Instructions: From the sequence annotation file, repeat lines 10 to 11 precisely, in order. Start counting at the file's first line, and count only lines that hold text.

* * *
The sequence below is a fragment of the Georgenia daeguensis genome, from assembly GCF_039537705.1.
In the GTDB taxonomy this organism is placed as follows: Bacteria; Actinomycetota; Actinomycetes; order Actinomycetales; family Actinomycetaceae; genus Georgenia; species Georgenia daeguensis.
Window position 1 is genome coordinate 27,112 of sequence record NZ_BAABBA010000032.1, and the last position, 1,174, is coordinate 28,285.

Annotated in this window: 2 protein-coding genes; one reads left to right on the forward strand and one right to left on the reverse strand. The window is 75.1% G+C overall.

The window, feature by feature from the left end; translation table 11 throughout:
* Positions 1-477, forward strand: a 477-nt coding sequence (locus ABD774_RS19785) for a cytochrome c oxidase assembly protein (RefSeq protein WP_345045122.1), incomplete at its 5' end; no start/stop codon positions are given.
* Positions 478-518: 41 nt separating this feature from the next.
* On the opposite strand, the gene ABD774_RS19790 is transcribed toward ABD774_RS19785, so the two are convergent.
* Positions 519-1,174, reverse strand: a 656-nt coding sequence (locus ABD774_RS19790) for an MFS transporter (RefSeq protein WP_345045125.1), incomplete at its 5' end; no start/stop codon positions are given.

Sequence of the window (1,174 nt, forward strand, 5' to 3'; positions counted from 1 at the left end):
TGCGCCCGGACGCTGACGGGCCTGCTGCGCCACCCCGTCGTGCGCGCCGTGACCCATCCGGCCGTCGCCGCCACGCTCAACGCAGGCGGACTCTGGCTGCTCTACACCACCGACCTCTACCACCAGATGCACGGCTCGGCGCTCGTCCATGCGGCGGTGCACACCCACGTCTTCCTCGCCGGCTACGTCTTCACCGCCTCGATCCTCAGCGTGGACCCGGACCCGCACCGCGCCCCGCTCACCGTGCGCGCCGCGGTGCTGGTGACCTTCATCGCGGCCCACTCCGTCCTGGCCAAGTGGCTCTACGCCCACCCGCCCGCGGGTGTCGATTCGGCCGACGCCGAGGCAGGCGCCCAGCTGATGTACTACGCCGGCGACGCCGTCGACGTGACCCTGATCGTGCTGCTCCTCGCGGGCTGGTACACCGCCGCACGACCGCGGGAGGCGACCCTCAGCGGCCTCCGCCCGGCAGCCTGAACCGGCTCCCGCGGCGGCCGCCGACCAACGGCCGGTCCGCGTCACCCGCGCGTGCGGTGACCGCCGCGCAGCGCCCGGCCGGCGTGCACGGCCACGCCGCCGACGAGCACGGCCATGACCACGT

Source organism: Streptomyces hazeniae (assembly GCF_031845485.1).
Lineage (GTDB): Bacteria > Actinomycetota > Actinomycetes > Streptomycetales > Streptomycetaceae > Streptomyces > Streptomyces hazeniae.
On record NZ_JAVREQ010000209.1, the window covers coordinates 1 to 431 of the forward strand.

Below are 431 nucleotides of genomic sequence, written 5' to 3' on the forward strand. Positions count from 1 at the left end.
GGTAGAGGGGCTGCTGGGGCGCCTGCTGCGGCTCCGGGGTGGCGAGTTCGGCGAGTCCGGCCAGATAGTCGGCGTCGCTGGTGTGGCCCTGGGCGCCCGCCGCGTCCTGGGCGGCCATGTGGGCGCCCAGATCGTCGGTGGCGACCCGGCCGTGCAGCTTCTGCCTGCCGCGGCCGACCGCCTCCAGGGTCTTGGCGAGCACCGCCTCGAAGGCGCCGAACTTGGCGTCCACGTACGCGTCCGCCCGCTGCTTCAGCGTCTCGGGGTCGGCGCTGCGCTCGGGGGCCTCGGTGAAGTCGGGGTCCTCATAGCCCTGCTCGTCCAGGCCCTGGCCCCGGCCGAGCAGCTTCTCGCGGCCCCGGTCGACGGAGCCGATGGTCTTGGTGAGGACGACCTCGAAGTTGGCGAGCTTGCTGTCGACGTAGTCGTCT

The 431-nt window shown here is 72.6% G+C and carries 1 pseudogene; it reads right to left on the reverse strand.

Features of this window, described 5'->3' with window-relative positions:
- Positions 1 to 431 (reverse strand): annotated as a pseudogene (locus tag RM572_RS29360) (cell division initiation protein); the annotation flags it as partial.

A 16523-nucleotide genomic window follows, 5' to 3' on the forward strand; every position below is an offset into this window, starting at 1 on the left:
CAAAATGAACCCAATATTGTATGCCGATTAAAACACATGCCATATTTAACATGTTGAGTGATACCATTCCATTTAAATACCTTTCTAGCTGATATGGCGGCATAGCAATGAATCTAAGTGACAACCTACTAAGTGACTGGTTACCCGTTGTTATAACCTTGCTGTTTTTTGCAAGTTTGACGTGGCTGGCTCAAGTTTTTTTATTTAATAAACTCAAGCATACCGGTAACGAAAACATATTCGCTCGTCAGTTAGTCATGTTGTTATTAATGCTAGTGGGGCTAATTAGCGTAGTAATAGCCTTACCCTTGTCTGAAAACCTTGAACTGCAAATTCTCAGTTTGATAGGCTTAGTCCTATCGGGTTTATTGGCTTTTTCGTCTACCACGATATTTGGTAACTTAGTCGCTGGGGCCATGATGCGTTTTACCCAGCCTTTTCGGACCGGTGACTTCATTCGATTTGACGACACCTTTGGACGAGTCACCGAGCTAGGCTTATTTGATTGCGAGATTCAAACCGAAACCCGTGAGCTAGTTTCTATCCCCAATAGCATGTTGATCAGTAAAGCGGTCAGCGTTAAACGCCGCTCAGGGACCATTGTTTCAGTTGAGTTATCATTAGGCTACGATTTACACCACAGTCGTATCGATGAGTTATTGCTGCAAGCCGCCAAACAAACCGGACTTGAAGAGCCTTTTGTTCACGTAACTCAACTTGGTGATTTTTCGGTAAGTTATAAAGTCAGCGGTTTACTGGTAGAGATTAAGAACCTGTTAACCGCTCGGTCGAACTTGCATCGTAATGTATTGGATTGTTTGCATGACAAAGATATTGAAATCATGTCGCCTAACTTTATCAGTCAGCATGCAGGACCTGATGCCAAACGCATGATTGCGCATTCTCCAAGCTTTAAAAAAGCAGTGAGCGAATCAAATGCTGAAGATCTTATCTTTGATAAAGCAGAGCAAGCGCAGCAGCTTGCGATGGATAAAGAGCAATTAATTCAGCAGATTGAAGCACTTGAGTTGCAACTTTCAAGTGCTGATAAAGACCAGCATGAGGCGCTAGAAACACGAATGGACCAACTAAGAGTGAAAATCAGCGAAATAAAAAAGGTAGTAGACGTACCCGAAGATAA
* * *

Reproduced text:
Sequence of the window (1,174 nt, forward strand, 5' to 3'; positions counted from 1 at the left end):
TGCGCCCGGACGCTGACGGGCCTGCTGCGCCACCCCGTCGTGCGCGCCGTGACCCATCCGGCCGTCGCCGCCACGCTCAACGCAGGCGGACTCTGGCTGCTCTACACCACCGACCTCTACCACCAGATGCACGGCTCGGCGCTCGTCCATGCGGCGGTGCACACCCACGTCTTCCTCGCCGGCTACGTCTTCACCGCCTCGATCCTCAGCGTGGACCCGGACCCGCACCGCGCCCCGCTCACCGTGCGCGCCGCGGTGCTGGTGACCTTCATCGCGGCCCACTCCGTCCTGGCCAAGTGGCTCTACGCCCACCCGCCCGCGGGTGTCGATTCGGCCGACGCCGAGGCAGGCGCCCAGCTGATGTACTACGCCGGCGACGCCGTCGACGTGACCCTGATCGTGCTGCTCCTCGCGGGCTGGTACACCGCCGCACGACCGCGGGAGGCGACCCTCAGCGGCCTCCGCCCGGCAGCCTGAACCGGCTCCCGCGGCGGCCGCCGACCAACGGCCGGTCCGCGTCACCCGCGCGTGCGGTGACCGCCGCGCAGCGCCCGGCCGGCGTGCACGGCCACGCCGCCGACGAGCACGGCCATGACCACGT